There are quite a few interesting articles out there on the new Palestinian bid for statehood and the likely U.S. veto. But the most interesting is this one
by former CIA vet Robert Grenier. Speaking on his experience during the Clinton years.
The situation back then: The sale of F-16s to Pakistan. The U.S. had made a decision not to deliver the planes and not to refund the money. As you read, understand that Barack Obama now faces a similar test:
When the entire US foreign policy/national security apparatus begins to move in one direction, it is an impressive sight. A vast bureaucracy churns out elaborate rationales for its decided policy, and these are mind-numbingly repeated in dozens of different ways for use in dozens of different fora. This was a classic case in point.
I saw it myself from inside the State Department bureaucracy, where I was serving at the time. Justifications for the patently unjustifiable were delivered to the Pakistanis at all levels. They were mouthed by State Department and White House spokesmen, repeated in Congressional testimony, delivered to the press in many different settings, elaborated in written responses to inquiries from congressmen and the public, to say nothing of internal communications in the Executive Branch.
All of this bureaucratic momentum hurtled forward towards the climactic moment when President Clinton would deliver the same message, in person, to Prime Minister Bhutto.
The preparations for such encounters are, again, highly impressive. Huge briefing books requiring hundreds of man-hours are drawn up. They contain scene-setters, and backgrounders, and elaborate policy justifications, backed up with legal briefs organised under alphabeticised tabs, followed by detailed talking points designed to turn the president into a virtual ventriloquist's dummy. And then the whole lot is coordinated and cleared up through the system, through the secretary of state, and the National Security Council, to the president himself.
And so it was here. But in this case, at the very end, having carefully studied all this codified nonsense, this monument to bureaucratic inertia, and just before walking in to meet with Bhutto, when he would have to look the Pakistani prime minister in the eye and defend the patently indefensible, Clinton did something no one - but no one - in the bureaucracy would ever have anticipated.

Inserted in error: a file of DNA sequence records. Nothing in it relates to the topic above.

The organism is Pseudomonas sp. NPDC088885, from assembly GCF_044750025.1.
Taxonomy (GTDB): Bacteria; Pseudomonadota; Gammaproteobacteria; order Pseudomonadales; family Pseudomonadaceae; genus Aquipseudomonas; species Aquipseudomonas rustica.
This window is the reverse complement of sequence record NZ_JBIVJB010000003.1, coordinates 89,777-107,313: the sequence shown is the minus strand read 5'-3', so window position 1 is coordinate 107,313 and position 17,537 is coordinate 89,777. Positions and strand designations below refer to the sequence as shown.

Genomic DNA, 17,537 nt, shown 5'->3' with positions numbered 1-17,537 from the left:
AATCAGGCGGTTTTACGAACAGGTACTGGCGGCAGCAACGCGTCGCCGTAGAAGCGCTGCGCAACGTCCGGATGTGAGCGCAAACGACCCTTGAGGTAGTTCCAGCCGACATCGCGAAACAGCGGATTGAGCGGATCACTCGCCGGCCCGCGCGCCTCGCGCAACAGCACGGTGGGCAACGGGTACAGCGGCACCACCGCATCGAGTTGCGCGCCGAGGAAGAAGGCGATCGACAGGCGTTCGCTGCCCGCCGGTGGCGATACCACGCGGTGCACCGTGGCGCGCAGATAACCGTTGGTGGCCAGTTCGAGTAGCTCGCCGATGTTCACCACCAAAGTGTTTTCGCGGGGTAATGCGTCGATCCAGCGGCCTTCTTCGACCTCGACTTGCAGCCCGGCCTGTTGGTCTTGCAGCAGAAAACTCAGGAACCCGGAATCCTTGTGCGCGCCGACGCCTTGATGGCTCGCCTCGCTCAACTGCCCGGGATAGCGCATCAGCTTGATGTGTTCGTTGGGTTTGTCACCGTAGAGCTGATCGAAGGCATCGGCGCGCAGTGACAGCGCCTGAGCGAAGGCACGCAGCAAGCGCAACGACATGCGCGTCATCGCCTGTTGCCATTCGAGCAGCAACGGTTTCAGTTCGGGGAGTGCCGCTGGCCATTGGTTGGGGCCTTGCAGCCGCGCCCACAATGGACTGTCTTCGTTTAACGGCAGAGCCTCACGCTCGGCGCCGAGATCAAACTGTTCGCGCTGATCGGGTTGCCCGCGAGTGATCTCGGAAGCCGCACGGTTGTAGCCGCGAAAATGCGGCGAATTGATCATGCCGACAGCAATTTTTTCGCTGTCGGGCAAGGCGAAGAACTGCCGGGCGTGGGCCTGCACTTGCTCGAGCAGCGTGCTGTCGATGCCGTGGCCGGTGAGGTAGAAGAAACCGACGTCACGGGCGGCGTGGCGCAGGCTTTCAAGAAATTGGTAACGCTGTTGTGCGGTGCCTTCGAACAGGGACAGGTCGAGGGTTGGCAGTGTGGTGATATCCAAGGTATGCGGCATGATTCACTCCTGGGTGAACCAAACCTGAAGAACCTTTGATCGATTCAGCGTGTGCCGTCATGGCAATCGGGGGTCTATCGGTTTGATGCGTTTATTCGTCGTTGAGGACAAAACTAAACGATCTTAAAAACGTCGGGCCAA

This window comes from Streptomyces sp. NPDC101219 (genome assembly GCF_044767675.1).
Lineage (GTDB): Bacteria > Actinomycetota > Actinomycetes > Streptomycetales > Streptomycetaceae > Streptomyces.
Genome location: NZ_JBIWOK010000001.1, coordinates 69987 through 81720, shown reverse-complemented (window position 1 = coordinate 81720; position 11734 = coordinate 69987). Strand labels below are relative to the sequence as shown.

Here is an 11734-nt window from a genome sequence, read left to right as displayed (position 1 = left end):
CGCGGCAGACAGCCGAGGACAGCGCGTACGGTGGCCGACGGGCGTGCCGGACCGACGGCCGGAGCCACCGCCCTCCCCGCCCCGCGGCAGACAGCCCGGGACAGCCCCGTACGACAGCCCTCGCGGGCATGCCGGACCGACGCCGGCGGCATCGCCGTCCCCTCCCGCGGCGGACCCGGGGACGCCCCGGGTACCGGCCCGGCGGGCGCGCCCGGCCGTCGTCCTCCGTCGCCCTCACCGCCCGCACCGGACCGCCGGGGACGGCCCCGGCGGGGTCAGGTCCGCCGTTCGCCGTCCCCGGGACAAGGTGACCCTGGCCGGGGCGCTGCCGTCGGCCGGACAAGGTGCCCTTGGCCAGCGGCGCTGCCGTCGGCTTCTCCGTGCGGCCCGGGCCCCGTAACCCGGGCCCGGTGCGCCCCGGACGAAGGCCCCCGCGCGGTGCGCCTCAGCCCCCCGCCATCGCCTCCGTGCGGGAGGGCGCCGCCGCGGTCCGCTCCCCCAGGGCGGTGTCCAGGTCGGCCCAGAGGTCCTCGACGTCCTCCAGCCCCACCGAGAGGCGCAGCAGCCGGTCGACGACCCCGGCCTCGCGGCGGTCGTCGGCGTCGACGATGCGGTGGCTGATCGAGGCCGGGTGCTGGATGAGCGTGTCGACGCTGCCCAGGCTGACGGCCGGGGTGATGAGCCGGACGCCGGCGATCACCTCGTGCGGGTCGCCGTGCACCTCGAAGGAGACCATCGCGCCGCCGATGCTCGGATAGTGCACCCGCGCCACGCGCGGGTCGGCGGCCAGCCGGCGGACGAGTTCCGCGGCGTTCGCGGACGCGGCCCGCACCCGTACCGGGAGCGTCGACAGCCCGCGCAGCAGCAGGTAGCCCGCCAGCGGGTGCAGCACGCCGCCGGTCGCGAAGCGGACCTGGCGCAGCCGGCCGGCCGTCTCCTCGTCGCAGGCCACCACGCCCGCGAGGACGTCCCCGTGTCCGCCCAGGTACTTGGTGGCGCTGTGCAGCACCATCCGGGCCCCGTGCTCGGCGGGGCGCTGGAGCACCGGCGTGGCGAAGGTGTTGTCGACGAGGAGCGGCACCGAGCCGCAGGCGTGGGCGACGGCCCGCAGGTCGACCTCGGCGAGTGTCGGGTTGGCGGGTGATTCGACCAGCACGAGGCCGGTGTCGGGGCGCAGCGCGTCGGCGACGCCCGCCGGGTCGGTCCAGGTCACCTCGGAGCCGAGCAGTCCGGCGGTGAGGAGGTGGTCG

With simple, clear-eyed common sense and the innate sense of justice with which God has endowed most five-year-old children, he said, simply, "but this is not fair". And then, wonder of wonders, he walked in and said just that to Bhutto.
Here are Clinton's words recorded moments later, when the two leaders emerged to speak before the press: "I have already made it clear to you, and I don't think any American president has ever said this before, I don't think it's right for us to keep the money and the equipment. That is not right. And I am going to try to find a resolution to it."
If you have not served in America's foreign policy bureaucracy, if you have not seen this from the inside, you cannot imagine the effect which these words would have had - to have a fully elaborated policy position publicly repudiated by the president, completely and unexpectedly, at the last possible moment, and on a world stage.
Again, the question now before us comes to this: Is there any chance -- any chance at all -- that Barack Obama could break from The Script and start improvising?
I don't think so. And that's the difference between the two presidents.
Barack Obama, like other presidents, has signaled approval of a two-state solution to the Israeli-Palestinian problem. (As readers know, I don't favor that idea.) But that approval is in the abstract. Now that there is a definite move in that direction, he is to expected go along with Israeli obstructionism. In fact, the U.S. is bribing nations
to go along with Israeli wishes in the U.N.
Obama's recent (and laudable) shifts to the left on domestic economic issues may be dismissed as political maneuvering. Why not
ask for higher taxes on millionaires when he knows he won't get it? But if he were to "pull a Clinton" on this
...well. We really would be seeing a new Obama.